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Defining the delivery of nutrition services in Medicare MNT versus Medicare DSMT programs
October 2008

Executive Summary
Registered dietitians (RDs) have a defined and unique role in diabetes care that differs depending on whether the service is for Medical Nutrition Therapy (MNT) or part of a diabetes self-management training ¹ (DSMT) program (Appendix A).

The purpose of this paper is to describe the current regulatory and practice framework that supports nutrition care under Medicare Part B for people with diabetes. A description of MNT and DSMT provided under Medicare Part B is included. The role of the RD and other healthcare professionals involved as program instructors in DSMT programs is also addressed. Revisions to the National Standards for Diabetes Self-Management Education ² (DSME) are discussed to clarify the RD’s involvement in DSME programs.

All health care professionals, including RDs, must be accountable for upholding Medicare and other regulations for diabetes care. Medicare regulations define the unique program requirements that qualified providers must follow for MNT and DSMT program compliance. Medicare MNT involves comprehensive clinical care provided by licensed/certified (as applicable) RDs and nutrition professionals. Nationally recognized protocols are required for the delivery of MNT services. Under Medicare, DSMT includes a nutrition education component based on the National Standards for DSME. All DSMT programs must be accredited as meeting quality standards by a Centers for Medicare & Medicaid Services (CMS) approved national accreditation organization. Currently, CMS recognizes the American Diabetes Association and the Indian Health Service as approved national accreditation organizations (1).

CMS has described the features of MNT and DSMT, and determined that provision of both benefits may be more medically effective for some beneficiaries than receipt of just one of the benefits. Thus, the healthcare professional must recognize and respect the unique components that distinguish the education and training curriculum included in Medicare DSMT programs, and the nutritional diagnostic, therapy, and counseling
services provided through Medicare MNT.

The Standards of Practice and Standards of Professional Performance for Registered Dietitians (Generalist, Specialty, and Advanced) in Diabetes Care describe levels of performance for RDs in diabetes care (2). In addition, the patient-focused Nutrition Care Process (NCP) for RDs also provides insight and language to distinguish nutrition education and nutrition counseling interventions (3).

MNT and DSMT services are well defined by Medicare, but their coverage is not comprehensive relative to patient access and need. The American Dietetic Association (ADA) continuously seeks to strengthen the coverage and delivery of diabetes services provided by RDs ³.

¹ For the purpose of this review, DSMT and diabetes self-management education (DSME) are used interchangeably.

² To promote quality education for people with diabetes, the American Diabetes Association (ADiabA) endorses the National Standards for Diabetes Self-Management Education. The ADiabA Education Recognition Program (ERP) assesses whether DSMT applicants meet the National Standards for Diabetes Self Management Education. Source: Education Recognition Program. American Diabetes Association Web page. http://professional.diabetes.org/recognition.aspx?cid=57995.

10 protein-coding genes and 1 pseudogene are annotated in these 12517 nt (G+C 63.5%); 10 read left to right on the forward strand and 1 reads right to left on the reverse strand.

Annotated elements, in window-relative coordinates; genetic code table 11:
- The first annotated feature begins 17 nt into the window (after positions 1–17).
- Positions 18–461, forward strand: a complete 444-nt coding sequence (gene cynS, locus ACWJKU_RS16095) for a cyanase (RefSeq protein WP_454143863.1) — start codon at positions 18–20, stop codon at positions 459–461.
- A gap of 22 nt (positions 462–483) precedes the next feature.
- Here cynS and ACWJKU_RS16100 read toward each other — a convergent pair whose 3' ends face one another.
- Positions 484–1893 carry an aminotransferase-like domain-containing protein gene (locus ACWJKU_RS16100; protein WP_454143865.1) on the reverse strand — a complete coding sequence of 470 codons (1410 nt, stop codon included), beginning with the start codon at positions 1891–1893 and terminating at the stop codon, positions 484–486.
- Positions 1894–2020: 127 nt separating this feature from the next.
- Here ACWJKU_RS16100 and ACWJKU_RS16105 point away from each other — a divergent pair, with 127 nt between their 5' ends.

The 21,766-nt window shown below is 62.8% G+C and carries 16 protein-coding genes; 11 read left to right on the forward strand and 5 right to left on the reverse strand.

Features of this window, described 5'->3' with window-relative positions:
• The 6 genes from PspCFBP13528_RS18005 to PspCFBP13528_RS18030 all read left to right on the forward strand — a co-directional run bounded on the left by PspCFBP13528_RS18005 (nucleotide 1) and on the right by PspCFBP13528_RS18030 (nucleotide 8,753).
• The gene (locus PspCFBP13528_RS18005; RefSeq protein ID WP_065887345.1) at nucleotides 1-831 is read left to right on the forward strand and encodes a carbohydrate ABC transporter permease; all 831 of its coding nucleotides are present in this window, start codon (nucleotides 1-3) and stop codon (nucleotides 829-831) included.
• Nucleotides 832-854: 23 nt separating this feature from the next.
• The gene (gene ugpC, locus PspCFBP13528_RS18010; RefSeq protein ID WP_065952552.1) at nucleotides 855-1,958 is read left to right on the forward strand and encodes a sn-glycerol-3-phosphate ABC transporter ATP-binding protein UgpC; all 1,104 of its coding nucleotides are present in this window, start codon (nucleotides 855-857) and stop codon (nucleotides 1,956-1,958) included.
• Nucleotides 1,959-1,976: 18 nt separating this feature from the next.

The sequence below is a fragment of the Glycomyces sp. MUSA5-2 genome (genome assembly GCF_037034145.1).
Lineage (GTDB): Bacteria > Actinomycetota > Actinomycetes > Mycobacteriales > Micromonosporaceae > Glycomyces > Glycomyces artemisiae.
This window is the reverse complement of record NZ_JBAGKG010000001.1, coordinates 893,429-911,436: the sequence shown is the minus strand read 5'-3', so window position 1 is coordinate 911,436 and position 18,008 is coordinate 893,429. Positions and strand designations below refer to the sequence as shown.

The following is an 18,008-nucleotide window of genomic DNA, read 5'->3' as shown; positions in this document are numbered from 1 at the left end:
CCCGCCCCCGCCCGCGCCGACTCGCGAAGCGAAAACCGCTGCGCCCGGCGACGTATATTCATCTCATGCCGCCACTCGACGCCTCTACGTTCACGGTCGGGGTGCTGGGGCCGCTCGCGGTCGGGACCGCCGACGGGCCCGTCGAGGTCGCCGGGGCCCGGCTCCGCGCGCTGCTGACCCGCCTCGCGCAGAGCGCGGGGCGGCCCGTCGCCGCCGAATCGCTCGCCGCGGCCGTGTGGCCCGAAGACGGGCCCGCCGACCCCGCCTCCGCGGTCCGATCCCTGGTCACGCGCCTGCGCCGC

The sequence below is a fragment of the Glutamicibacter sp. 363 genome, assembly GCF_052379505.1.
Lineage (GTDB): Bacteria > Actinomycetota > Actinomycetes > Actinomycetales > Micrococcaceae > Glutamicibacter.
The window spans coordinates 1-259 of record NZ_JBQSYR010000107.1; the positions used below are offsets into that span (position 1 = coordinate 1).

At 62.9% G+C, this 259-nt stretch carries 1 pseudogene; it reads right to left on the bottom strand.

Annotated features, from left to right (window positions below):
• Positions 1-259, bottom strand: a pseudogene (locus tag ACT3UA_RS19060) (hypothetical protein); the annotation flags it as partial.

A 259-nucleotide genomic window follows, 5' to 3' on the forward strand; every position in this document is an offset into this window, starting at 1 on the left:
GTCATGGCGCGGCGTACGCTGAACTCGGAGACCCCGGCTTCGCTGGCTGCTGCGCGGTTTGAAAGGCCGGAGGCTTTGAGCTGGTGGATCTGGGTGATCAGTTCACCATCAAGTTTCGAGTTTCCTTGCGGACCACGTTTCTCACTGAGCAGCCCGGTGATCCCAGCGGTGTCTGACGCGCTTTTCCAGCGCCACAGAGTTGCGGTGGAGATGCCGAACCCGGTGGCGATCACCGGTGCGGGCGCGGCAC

³ Principles to guide ADA policy work in diabetes care:

  • Medicare MNT and DSMT are complementary but distinct programs in which RDs provide unique nutrition services, consistent with the specific missions of those programs.
  • The registered dietitian is a key member of the multi-disciplinary health care team that provides DSMT.
  • RDs provide the highest quality nutrition care and services following ADA’s Nutrition Care Process and evidence-based nutrition practice guidelines for medical nutrition therapy. American Dietetic Association


  1. Centers for Medicare & Medicaid Services. Medicare Benefit Policy Manual. Section 300—Diabetes Self-Management Training Services. Centers for Medicare & Medicaid Services Web site. http://www.cms.hhs.gov/Manuals/downloads/bp102c15.pdf.
    Accessed September 22,2004.
  2. Kulkarni K, Boucher JL, Daly A, Shwide-Slavin C, Silvers BT, O'Sullivan Maillet J, Pritchett E, American Dietetic Association. American Dietetic Association: Standards of Practice and Standards of Professional Performance for Registered Dietitians (Generalist, Specialty, and Advanced) in Diabetes Care. J Am Diet Assoc. 2005;105(5):819-824. Journal of the American Dietetic Association Web site. Standards_of_Practice_and_Professional_Performance_in_Diabetes_Care.pdf Accessed August 12, 2010.
  3. Lacey K, Pritchett E. Nutrition Care Process and Model: ADA adopts road map to quality care and outcomes management. J Am Diet Assoc. 2003;103(8):1061-72. Journal of the American Dietetic Association Web site. http://www.adajournal.org/article/S0002-8223%2803%2900971-4/fulltext. Accessed August 12, 2010.

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